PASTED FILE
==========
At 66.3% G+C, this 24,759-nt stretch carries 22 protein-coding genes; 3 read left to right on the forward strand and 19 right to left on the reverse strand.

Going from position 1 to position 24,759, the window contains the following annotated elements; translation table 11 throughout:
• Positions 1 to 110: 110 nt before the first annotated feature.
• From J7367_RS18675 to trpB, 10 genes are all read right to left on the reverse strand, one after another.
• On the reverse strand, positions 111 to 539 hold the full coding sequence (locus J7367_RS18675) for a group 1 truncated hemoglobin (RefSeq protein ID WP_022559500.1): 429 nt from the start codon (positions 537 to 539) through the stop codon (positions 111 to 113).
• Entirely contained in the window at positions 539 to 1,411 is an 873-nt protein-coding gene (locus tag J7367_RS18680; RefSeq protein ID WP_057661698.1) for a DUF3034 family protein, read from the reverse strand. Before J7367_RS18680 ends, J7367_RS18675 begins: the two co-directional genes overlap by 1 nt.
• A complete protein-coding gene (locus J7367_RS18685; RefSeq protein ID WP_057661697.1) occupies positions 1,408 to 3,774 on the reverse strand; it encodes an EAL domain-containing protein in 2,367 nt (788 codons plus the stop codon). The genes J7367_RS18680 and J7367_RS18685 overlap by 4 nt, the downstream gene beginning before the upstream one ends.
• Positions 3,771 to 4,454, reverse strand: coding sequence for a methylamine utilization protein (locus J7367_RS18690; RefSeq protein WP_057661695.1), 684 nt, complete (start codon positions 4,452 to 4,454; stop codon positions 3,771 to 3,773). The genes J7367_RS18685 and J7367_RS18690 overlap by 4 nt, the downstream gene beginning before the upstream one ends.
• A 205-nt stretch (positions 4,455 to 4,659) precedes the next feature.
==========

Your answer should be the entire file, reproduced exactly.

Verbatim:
At 66.3% G+C, this 24,759-nt stretch carries 22 protein-coding genes; 3 read left to right on the forward strand and 19 right to left on the reverse strand.

Going from position 1 to position 24,759, the window contains the following annotated elements; translation table 11 throughout:
• Positions 1 to 110: 110 nt before the first annotated feature.
• From J7367_RS18675 to trpB, 10 genes are all read right to left on the reverse strand, one after another.
• On the reverse strand, positions 111 to 539 hold the full coding sequence (locus J7367_RS18675) for a group 1 truncated hemoglobin (RefSeq protein ID WP_022559500.1): 429 nt from the start codon (positions 537 to 539) through the stop codon (positions 111 to 113).
• Entirely contained in the window at positions 539 to 1,411 is an 873-nt protein-coding gene (locus tag J7367_RS18680; RefSeq protein ID WP_057661698.1) for a DUF3034 family protein, read from the reverse strand. Before J7367_RS18680 ends, J7367_RS18675 begins: the two co-directional genes overlap by 1 nt.
• A complete protein-coding gene (locus J7367_RS18685; RefSeq protein ID WP_057661697.1) occupies positions 1,408 to 3,774 on the reverse strand; it encodes an EAL domain-containing protein in 2,367 nt (788 codons plus the stop codon). The genes J7367_RS18680 and J7367_RS18685 overlap by 4 nt, the downstream gene beginning before the upstream one ends.
• Positions 3,771 to 4,454, reverse strand: coding sequence for a methylamine utilization protein (locus J7367_RS18690; RefSeq protein WP_057661695.1), 684 nt, complete (start codon positions 4,452 to 4,454; stop codon positions 3,771 to 3,773). The genes J7367_RS18685 and J7367_RS18690 overlap by 4 nt, the downstream gene beginning before the upstream one ends.
• A 205-nt stretch (positions 4,455 to 4,659) precedes the next feature.